Some have calculated the amount of CO2 produced by simple Google searches, taking the entire study to the level of finding out the amount of dioxide carbon produced by data centers. The results can be disputed, of course, but whether you like it or not, even your computer contributes to the global CO2 emission.
Few are the users that can tell exactly how much power their computer sucks in. That is understandable since most of us are more interested in the performance of the machine and its accessories and award little importance to things such as power usage. As unbelievable as it may seem, such software ready to give you the numbers in watts and even calculate CO2 emission footprint.Joulemeter
is a simple application created in Microsoft Research Labs designed to measure the energy used by your computer. Its purpose can be extended to calculating the power required by virtual machines, servers, desktops and noteboks. Even individual software running on the computer can be measured in terms of electricity usage as each program comes with specific stress on the system’s hardware components.
Installing the app does not require too much effort from your part. There are no extra programs pushed in, just Joulemeter all way through. It will install as a service on the system and immediately start monitoring the main components of the system that fluctuate in power usage.
Main application window is as simple as can be. It shows three tabs, but only one is of continuous interest to you: the one displaying the power usage statistics. There is nothing scary about it except for the values it draws from monitoring the components. Depending on their current load, the values for the CPU and disk fluctuate in Joulemeter. We noticed that a simple file copy or move
operation automatically impacts on the power usage of the disk increasing the watts in the application (proportional with the speed of the job). The same behavior was recorded the moment we started to stress the central processing unit.
On the downside, in the case of the monitor, which is also listed among the recorded power draining components, the program showed the same amount of power usage all way through the tests. This occurred regardless of our changing of the profiles and holding them steady for some good 20 minutes. This comes as a major pitfall in the application as plenty of the monitors today come with sensors that trigger brightness and contrast changes depending on the user set profile or on the bright the room is. You will also be provided with information on the minimum power drawn by the system when powered on.
Besides specific stats broken down according to hardware components, Joulemeter also calculates a total of the watts your station used as well as estimates an average usage which builds up in time. This data may turn pretty important if you want to see the amount of electricity the system requires for your gaming sessions.
Another sort of statistics available in Joulemeter detail the amount of time the computer was in Sleep or Hibernate modes or simply shut down. The time the machine was on is also calculated. For both of these values the time is estimated in hours.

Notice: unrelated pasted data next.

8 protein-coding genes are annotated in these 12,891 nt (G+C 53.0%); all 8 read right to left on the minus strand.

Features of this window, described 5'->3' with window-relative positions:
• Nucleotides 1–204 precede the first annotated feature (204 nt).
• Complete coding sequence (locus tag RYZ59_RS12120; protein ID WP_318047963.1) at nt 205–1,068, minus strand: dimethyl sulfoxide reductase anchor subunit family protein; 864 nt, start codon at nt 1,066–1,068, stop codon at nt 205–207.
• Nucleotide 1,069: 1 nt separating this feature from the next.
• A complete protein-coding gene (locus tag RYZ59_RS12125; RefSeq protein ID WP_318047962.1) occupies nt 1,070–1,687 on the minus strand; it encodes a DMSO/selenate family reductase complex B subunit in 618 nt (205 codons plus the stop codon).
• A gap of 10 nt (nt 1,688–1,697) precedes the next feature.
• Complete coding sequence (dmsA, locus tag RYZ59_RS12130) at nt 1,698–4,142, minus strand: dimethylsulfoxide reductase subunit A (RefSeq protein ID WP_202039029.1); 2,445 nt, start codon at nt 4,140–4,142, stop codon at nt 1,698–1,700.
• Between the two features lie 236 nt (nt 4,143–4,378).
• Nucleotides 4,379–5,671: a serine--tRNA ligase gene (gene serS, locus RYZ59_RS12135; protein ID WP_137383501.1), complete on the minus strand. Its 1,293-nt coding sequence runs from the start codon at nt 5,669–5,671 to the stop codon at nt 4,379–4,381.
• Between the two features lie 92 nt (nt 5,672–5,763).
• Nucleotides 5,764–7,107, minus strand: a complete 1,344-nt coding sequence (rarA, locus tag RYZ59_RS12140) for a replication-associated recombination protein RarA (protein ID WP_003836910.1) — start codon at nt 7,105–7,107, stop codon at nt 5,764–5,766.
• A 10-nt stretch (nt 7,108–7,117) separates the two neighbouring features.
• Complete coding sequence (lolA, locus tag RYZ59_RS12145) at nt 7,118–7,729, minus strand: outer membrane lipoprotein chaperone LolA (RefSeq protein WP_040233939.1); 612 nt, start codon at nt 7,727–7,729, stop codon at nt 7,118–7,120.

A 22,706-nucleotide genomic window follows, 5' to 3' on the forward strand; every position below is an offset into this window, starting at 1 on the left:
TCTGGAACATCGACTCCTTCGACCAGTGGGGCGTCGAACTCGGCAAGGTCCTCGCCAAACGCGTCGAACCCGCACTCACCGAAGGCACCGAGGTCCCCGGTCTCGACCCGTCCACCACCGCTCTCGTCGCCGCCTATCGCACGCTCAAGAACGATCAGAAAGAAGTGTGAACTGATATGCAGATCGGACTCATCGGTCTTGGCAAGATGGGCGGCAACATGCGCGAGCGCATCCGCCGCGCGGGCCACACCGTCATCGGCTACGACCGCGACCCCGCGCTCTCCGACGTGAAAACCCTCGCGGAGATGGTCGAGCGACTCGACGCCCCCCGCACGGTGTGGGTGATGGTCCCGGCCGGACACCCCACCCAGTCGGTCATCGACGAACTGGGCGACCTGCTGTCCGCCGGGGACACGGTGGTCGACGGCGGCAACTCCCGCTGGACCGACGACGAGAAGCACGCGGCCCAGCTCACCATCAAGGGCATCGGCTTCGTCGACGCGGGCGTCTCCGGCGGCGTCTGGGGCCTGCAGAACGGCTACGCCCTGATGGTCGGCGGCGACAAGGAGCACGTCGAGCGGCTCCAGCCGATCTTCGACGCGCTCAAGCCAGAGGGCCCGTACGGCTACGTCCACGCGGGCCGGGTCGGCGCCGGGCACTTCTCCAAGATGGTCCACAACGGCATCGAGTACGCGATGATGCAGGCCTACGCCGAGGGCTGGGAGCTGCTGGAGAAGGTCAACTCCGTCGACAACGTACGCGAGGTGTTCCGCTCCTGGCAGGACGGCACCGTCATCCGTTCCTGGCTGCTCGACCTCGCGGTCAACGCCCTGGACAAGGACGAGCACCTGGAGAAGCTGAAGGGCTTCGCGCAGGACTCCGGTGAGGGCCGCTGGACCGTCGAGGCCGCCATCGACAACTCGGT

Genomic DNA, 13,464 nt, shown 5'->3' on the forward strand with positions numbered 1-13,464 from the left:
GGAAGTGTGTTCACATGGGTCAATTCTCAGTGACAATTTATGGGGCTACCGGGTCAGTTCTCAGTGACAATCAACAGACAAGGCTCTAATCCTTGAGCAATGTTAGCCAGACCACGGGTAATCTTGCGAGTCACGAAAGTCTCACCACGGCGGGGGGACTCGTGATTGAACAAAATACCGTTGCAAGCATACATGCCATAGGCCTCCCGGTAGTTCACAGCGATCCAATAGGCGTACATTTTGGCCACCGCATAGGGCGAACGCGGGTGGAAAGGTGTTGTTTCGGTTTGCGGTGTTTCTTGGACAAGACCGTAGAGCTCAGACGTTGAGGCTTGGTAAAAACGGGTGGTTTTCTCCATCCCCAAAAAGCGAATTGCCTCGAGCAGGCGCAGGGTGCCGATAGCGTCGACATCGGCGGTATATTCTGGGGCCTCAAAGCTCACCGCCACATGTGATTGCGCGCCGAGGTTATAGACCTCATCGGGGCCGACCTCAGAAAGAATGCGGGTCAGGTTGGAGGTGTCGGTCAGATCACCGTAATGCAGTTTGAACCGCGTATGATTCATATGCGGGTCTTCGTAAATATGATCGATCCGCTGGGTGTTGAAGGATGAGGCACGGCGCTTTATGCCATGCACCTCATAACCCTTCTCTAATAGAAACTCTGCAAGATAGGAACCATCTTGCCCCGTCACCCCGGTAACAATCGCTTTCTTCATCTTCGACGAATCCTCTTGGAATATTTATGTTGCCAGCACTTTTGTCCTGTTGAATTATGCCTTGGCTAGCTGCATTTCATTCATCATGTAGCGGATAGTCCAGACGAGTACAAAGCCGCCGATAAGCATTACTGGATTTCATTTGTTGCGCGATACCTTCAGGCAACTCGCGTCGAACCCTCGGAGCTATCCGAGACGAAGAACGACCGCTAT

One last piece of information the application provides is the estimated energy usage and the CO2 emission. The first is calculated in kWh while the second in cubic ft. It would be nice to have an option for the metric system, but at this time the program is in alpha stage, so there are still loose ends to be taken care of.
In order to get more accurate data, Joulemeter has to calibrate your machine. The application can do this for three types of systems: desktop, laptop and server (our tests included only the first two options). If you are using a desktop the app requires you to connect a WattsUp meter in order to start calibrating. For laptops things are much simpler as they have to be at least 75% charged to start the testing. It’ll take some time to calibrate all components (battery, monitor and CPU/disk) – in our case the entire process was carried out in about 30 minutes.
When tested on a laptop Joulemeter behaved differently than in our previous test on a desktop computer. On the mobile system the application immediately noticed the switch of the power plan and showed decreased energy consumption when the monitor dimmed and increased values when the monitor would run in best performance mode.The Good
Joulemeter is extremely simple and requires no other settings than calibration in order to obtain more accurate data. It functions as a Windows service so it’ll always be keeping tabs on computer activity and show you energy usage and CO2 emissions.The Bad
Although the application does not really show its early development stage it is in alpha state, which means that the team still has some polishing to do.The Truth
Even in alpha stage the application does a great job monitoring computer components activity and recording in real-time the amount of energy each of them requires. In this edition there are only a few hardware components involved. Hopefully future versions will make available monitoring of a wider array of components (optical units or peripherals connected to the machine and charging).NOTE
: The application is not in a final stage of development for this version and, as such, it receives the default 3 star rating from Softpedia.This article is also available in Spanish
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